Real Estate Roundtable, a real estate industry lobbying group, has proposed creating a capital stack for infrastructure comprised of various funding and financing sources to spread risk, and to hike the federal gas tax used to replenish the Highway Trust Fund, which is reported to be teetering on the edge of insolvency.

Using the real estate investment trust (REIT) structure as a model, publicly listed infrastructure companies are hoping to play an increasing role in fund portfolios, according to Global Listed Infrastructure Organisation (GLIO), established in 2016 to promote the companies to the global investment community.

Opponents of massive federal spending for infrastructure have pushed for new models of private-sector involvement, arguing that it is more efficient and cost-effective. Despite curtailing the former tax advantages for corporations and wealthy individuals previously associated with PABs, the president's proposal calls for expanding the scope and funding of PABs, allowing for the participation by a broader category of public infrastructure, including reconstruction projects, to encourage more private investment.

Given the administration's perspective on a limited federal role in financing major infrastructure projects, a more likely source may well turn out to be state and local governments. Last month, Senators John Cornyn (R-TX) and Mark Warner (D-VA) introduced a bill calling for additional investment in infrastructure projects by allowing state and local governments to enter into P3 partnerships to finance surface transportation projects. The proposed legislation, the Building United States Infrastructure and Leveraging Development (BUILD) Act, would raise the federal statutory cap on PABs issued by, or on behalf of, state and local governments for highway and freight improvement projects from $15 billion to $20.8 billion.

Less than $5 billion in PABs remain under the original statutory cap, and that balance is likely to be consumed in the near future, the lawmakers said in a joint statement. Sen. Cornyn said the bill offers to provide state and local governments with a tool to help finance projects through these partnerships, resulting in "minimal cost to taxpayers, with maximum impact on U.S. highways and freight corridors."

Sen. Warner cited the use of PABs in his state that leveraged private investment in Virginia’s roads and bridges, helping to finance several major projects, including the I-495 HOT lanes and other infrastructure ventures.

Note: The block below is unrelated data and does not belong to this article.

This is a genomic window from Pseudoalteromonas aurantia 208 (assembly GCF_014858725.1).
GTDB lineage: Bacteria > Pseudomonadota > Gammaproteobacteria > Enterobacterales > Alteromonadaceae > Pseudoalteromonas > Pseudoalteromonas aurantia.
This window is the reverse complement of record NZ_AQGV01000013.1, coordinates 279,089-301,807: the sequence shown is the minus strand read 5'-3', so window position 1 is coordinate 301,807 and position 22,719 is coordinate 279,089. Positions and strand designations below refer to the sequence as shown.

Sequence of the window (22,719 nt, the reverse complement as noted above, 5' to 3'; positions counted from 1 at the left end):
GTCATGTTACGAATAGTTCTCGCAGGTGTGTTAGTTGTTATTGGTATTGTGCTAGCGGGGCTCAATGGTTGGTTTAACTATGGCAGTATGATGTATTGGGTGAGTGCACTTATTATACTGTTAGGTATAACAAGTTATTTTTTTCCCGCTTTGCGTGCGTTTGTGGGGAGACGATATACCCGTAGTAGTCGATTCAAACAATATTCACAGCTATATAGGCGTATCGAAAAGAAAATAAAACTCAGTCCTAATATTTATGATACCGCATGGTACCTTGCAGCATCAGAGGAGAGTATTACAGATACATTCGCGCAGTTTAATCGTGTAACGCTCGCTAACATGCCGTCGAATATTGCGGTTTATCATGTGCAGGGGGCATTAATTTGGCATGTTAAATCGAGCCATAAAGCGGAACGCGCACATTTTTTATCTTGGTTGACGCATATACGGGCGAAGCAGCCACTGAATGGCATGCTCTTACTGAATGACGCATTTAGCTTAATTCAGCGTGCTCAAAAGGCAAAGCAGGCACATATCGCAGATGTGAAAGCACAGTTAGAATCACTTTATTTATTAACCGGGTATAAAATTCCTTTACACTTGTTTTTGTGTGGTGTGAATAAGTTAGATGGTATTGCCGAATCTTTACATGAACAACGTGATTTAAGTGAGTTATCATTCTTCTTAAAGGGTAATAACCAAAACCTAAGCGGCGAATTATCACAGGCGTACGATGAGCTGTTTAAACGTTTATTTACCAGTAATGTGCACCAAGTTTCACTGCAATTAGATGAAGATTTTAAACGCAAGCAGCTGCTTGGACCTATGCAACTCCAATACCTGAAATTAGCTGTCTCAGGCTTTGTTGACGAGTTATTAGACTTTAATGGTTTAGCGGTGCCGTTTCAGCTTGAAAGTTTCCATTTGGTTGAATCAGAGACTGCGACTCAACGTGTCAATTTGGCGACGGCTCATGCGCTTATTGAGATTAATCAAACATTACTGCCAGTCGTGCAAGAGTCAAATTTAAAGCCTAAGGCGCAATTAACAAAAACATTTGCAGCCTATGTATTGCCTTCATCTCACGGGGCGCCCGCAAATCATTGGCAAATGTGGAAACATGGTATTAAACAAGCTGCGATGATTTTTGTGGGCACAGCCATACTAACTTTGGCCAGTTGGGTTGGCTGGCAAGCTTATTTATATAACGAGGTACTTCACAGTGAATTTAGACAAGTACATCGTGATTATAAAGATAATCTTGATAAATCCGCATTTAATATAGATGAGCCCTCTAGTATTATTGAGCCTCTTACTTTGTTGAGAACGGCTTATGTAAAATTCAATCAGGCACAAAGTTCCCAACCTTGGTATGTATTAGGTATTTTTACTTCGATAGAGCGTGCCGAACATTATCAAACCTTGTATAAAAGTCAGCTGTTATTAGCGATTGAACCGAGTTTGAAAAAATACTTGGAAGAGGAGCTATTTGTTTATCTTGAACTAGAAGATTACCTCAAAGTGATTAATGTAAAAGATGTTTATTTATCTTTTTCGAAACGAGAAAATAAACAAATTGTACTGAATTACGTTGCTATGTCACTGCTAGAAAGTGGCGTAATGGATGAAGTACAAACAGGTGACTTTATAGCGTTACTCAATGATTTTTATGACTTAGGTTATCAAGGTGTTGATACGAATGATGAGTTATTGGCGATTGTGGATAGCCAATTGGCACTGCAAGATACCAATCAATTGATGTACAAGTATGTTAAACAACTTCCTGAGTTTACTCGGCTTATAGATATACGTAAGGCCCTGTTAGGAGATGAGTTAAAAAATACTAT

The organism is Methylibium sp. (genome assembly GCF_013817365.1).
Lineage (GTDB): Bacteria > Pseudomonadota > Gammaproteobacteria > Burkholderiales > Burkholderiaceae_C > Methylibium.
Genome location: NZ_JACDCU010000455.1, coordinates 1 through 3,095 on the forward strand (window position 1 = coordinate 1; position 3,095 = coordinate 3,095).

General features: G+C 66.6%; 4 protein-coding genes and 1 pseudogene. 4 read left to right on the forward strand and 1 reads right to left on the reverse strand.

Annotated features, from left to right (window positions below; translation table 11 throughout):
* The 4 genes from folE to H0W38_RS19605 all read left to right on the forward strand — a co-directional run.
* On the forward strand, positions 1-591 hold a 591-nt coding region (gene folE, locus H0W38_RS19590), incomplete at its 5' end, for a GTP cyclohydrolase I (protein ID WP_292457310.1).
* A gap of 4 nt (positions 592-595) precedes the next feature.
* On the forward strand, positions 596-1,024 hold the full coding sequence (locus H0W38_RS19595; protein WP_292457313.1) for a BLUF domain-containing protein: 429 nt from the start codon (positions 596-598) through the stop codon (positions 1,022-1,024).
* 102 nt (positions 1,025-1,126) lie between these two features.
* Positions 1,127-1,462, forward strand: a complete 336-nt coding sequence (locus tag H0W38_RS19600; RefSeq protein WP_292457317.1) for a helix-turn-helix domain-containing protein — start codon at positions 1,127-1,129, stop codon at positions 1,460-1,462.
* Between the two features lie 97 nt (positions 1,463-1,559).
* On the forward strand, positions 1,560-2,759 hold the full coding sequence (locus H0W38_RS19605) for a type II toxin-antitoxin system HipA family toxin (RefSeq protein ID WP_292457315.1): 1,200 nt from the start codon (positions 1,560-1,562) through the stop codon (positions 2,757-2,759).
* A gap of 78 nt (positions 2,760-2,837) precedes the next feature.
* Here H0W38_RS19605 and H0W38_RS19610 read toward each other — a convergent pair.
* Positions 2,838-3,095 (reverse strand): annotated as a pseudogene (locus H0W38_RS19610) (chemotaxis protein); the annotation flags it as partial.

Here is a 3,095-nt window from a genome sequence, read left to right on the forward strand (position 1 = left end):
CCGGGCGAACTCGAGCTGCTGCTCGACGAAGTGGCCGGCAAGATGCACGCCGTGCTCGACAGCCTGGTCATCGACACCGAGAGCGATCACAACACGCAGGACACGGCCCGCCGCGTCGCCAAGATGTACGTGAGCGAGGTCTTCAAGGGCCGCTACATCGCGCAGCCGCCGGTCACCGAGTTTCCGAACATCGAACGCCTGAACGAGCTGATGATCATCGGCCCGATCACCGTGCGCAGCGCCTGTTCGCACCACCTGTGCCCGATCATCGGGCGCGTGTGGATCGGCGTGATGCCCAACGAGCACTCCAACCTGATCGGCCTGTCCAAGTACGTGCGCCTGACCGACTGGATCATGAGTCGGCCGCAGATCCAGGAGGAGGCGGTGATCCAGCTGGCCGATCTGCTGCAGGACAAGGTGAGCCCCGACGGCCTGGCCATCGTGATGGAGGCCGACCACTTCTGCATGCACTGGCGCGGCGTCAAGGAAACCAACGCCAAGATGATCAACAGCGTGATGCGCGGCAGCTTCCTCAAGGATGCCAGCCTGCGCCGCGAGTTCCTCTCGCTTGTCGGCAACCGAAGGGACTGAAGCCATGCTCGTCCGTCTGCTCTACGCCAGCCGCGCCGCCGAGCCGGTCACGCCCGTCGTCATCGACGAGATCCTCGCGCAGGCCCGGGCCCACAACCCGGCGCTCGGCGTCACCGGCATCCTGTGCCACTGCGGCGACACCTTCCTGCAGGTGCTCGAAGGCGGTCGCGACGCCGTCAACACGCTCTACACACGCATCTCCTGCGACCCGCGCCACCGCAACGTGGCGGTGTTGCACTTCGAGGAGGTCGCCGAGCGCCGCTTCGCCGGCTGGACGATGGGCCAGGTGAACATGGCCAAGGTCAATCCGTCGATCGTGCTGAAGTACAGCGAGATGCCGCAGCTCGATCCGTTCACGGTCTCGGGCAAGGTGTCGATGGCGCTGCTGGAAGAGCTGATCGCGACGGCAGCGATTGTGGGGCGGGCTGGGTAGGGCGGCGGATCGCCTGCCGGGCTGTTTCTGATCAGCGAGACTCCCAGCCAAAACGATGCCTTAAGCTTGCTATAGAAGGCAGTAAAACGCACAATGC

To date, the federal government's main tool for funding transportation has been through direct grants to states from the Highway Trust Fund, created in 1956 to fund construction of the interstate highway system. The trust fund raises money through the federal gas tax and other transportation-related taxes, with about 80% of the fund spent on roads and highways and the remainder paying for mass transit projects.

However, analysts have warned that the trust fund faces insolvency largely as a result of no increase in the federal gas tax for many years and the rise of more fuel-efficient vehicles, which is cutting into gas tax revenues. Real estate groups like Roundtable and other business leaders say that, unless the country either raises the gas tax for the first time in more than two decades or sources other funding, the trust fund could run out of money within three years.

The U.S. government also indirectly supports infrastructure funding through financing mechanisms or tax incentives, including the Transportation Infrastructure Finance and Innovation Act (TIFIA), a 1998 law which provides low interest loans and other credits that local governments can use to finance their infrastructure projects. TIFIA has provided nearly $25 billion in financing since its 1998 creation, according to the Congressional Research Service.

Will Tax Reform Work at Odds with Infrastructure Financing?


State and local governments have largely relied on the municipal bond market to finance most local and regional infrastructure projects. Municipalities issue bonds to raise money from private investors, and the U.S. government backs the bonds through a number of tax incentives and exempts the interest on municipal or 'muni' bonds from federal taxes at an estimated cost of about $37 billion a year.

A smaller but growing number of projects are being organized as P3 ventures between government and the private sector. Private firms win a concession from the state to build infrastructure such as highways as well as the right to charge tolls or user fees to cover operations and maintenance costs.

The tax cuts, however, are expected to make it more expensive for state and local governments to borrow through the nation's $3.8 trillion tax-exempt municipal debt market by undercutting the value of municipal bonds, which will have to pay higher interest rates to attract capital, the Brookings Institute's Klein said. Higher interest costs for infrastructure agencies means less money available to build, repair, and upgrade infrastructure.

A second whammy for the muni-market will come from the corporate rate cut, Klein argues. When the marginal tax rate falls, so does the value of being "tax-exempt," he said. With corporate tax rates slashed from 35% to 21%, demand for munis, particularly by banks and insurance companies, will likely fall even more sharply.

Moreover, the tax bill limits the amount of property taxes that can be deducted against federal income tax through what is often called the SALT deduction, a particular burden on states with higher income taxes which have some of the oldest and most decaying infrastructure.

"Limiting the SALT deduction will increase the cost of property taxes to voters, who ultimately have control over whether state and local governments go forward with new infrastructure projects," Klein said.

David B. Hamilton, tax and wealth-management attorney with Womble Bond Dickinson, speculated that the White House may have made a strategic decision to hold back on introducing infrastructure legislation until tax reform cleared Congress.

"The issue is apparent," Hamilton said. "A fully funded infrastructure bill, the funding mechanism desired by the Democrats, is likely not achievable."

With President Trump wanting $200 billion allocation from the government and the remainder from the private sector, the administration will be looking to corporations to plow some of the anticipated tax earnings back into infrastructure projects.

"What incentives will be offered will be worth watching," Hamilton said.